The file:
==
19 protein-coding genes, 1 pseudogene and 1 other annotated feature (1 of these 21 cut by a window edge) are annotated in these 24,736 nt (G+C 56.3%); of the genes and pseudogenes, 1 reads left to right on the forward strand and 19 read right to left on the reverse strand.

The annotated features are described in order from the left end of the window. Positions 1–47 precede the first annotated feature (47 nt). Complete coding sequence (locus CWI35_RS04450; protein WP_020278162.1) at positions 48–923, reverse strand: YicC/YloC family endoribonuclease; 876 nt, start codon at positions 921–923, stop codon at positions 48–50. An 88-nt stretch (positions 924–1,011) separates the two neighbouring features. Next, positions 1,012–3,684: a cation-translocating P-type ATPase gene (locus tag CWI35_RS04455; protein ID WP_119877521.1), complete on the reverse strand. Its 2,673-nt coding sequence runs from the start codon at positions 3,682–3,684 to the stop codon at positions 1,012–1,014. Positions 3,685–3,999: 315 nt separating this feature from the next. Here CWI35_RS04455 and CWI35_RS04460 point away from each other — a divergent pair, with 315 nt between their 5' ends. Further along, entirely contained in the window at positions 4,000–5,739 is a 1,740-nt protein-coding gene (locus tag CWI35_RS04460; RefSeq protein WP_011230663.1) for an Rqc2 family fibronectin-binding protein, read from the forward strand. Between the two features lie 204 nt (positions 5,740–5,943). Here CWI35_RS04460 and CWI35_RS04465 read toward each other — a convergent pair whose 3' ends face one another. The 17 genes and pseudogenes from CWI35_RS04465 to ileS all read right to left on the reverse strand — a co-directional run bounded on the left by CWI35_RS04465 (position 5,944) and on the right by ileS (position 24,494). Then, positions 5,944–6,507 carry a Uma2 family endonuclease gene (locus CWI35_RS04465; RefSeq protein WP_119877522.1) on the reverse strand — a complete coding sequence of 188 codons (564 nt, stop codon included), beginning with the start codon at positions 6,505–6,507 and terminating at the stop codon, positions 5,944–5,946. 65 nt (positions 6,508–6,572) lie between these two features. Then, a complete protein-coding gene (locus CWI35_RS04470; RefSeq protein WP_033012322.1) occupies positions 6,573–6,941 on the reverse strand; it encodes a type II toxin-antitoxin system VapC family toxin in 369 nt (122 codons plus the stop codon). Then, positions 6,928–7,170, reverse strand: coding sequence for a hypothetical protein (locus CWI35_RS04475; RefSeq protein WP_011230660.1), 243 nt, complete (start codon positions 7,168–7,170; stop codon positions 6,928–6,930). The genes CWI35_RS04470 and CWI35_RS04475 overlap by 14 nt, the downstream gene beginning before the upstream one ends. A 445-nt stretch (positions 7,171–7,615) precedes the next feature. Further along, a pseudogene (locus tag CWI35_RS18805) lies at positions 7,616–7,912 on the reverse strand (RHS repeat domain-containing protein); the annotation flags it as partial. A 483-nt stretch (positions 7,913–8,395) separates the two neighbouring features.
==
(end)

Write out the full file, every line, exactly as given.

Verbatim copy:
19 protein-coding genes, 1 pseudogene and 1 other annotated feature (1 of these 21 cut by a window edge) are annotated in these 24,736 nt (G+C 56.3%); of the genes and pseudogenes, 1 reads left to right on the forward strand and 19 read right to left on the reverse strand.

The annotated features are described in order from the left end of the window. Positions 1–47 precede the first annotated feature (47 nt). Complete coding sequence (locus CWI35_RS04450; protein WP_020278162.1) at positions 48–923, reverse strand: YicC/YloC family endoribonuclease; 876 nt, start codon at positions 921–923, stop codon at positions 48–50. An 88-nt stretch (positions 924–1,011) separates the two neighbouring features. Next, positions 1,012–3,684: a cation-translocating P-type ATPase gene (locus tag CWI35_RS04455; protein ID WP_119877521.1), complete on the reverse strand. Its 2,673-nt coding sequence runs from the start codon at positions 3,682–3,684 to the stop codon at positions 1,012–1,014. Positions 3,685–3,999: 315 nt separating this feature from the next. Here CWI35_RS04455 and CWI35_RS04460 point away from each other — a divergent pair, with 315 nt between their 5' ends. Further along, entirely contained in the window at positions 4,000–5,739 is a 1,740-nt protein-coding gene (locus tag CWI35_RS04460; RefSeq protein WP_011230663.1) for an Rqc2 family fibronectin-binding protein, read from the forward strand. Between the two features lie 204 nt (positions 5,740–5,943). Here CWI35_RS04460 and CWI35_RS04465 read toward each other — a convergent pair whose 3' ends face one another. The 17 genes and pseudogenes from CWI35_RS04465 to ileS all read right to left on the reverse strand — a co-directional run bounded on the left by CWI35_RS04465 (position 5,944) and on the right by ileS (position 24,494). Then, positions 5,944–6,507 carry a Uma2 family endonuclease gene (locus CWI35_RS04465; RefSeq protein WP_119877522.1) on the reverse strand — a complete coding sequence of 188 codons (564 nt, stop codon included), beginning with the start codon at positions 6,505–6,507 and terminating at the stop codon, positions 5,944–5,946. 65 nt (positions 6,508–6,572) lie between these two features. Then, a complete protein-coding gene (locus CWI35_RS04470; RefSeq protein WP_033012322.1) occupies positions 6,573–6,941 on the reverse strand; it encodes a type II toxin-antitoxin system VapC family toxin in 369 nt (122 codons plus the stop codon). Then, positions 6,928–7,170, reverse strand: coding sequence for a hypothetical protein (locus CWI35_RS04475; RefSeq protein WP_011230660.1), 243 nt, complete (start codon positions 7,168–7,170; stop codon positions 6,928–6,930). The genes CWI35_RS04470 and CWI35_RS04475 overlap by 14 nt, the downstream gene beginning before the upstream one ends. A 445-nt stretch (positions 7,171–7,615) precedes the next feature. Further along, a pseudogene (locus tag CWI35_RS18805) lies at positions 7,616–7,912 on the reverse strand (RHS repeat domain-containing protein); the annotation flags it as partial. A 483-nt stretch (positions 7,913–8,395) separates the two neighbouring features.